As for blessing soldiers and weapons - I am for it. If the soldiers at Abu Ghraib Prison had understood the sacred nature of their mission, then perhaps they would not have done such an unholy job of it. Nor do I object to a blessing of a weapon which asks God that it be an instrument of justice (rather than injustice or of revenge). Being a soldier can be very dehumanizing in itself. Anything we can do to keep our soldiers in union with man and God we should do.

5:12 PM  
Blogger The Poor Blogger said...


Do you really mean that you "are not brave and faithful enough" to be a pacifist, or are you just being nice? My pacifism is not exactly because I think I should do it, but because I think it's right. Put another way, I might fornicate but still not believe it to be right.

I like what you say in the middle two paragraphs.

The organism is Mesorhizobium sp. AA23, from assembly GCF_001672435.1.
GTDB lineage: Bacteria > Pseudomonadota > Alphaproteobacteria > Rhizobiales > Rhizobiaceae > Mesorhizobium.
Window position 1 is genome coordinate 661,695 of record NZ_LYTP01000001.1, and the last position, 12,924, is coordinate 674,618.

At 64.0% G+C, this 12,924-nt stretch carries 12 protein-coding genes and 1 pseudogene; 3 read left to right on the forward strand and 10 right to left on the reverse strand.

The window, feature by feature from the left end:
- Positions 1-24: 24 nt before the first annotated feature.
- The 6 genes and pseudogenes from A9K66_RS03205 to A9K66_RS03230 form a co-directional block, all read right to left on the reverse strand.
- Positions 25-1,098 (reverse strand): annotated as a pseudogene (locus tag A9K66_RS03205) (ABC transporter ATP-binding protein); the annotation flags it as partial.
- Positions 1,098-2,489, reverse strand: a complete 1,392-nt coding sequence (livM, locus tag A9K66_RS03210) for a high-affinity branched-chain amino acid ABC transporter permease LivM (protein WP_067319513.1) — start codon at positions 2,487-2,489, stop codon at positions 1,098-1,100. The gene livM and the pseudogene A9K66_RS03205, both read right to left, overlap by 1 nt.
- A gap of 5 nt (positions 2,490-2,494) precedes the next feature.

Regarding blessing soldiers, you say that if they had been blessed the Abu Ghraib soldiers "would not have done such an unholy job of it." Does that mean, by the same token, that we should bless homosexual unions?

3:41 PM  
Blogger fra edwin said...

I'm not a particularly nice guy - I say what I mean. I feel that Christ would rather we turned the other cheek in all cases. He also said that soldiers should be content with their pay (not that they should lay down their arms). I feel that war and violence are evil. I am not brave enough or faithful enough to allow my family to be threatened by an aggressor without attempting to defend them aggressively.

As for your other question, I do not understand it. A reminder to soldiers that we are fighting with a just and lasting peace as a goal might prevent abuses such as happened at Abu Ghraib. A blessing is, among other things, such a reminder.

I don't understand you connecting this with homosexual unions. Are homosexuals in a committed relationship more prone to torturing their fellow humans than someone else? Again, I don't understand your question.

5:33 PM  
Blogger The Poor Blogger said...